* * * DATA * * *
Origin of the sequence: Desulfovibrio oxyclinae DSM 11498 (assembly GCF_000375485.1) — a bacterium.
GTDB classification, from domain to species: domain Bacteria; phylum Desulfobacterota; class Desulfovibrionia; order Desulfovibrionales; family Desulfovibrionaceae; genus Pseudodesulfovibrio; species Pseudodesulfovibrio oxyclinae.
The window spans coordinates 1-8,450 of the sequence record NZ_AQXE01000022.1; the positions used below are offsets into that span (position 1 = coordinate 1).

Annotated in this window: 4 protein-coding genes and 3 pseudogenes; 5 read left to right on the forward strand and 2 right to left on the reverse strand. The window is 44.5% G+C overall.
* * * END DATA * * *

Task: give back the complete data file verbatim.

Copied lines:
Origin of the sequence: Desulfovibrio oxyclinae DSM 11498 (assembly GCF_000375485.1) — a bacterium.
GTDB classification, from domain to species: domain Bacteria; phylum Desulfobacterota; class Desulfovibrionia; order Desulfovibrionales; family Desulfovibrionaceae; genus Pseudodesulfovibrio; species Pseudodesulfovibrio oxyclinae.
The window spans coordinates 1-8,450 of the sequence record NZ_AQXE01000022.1; the positions used below are offsets into that span (position 1 = coordinate 1).

Annotated in this window: 4 protein-coding genes and 3 pseudogenes; 5 read left to right on the forward strand and 2 right to left on the reverse strand. The window is 44.5% G+C overall.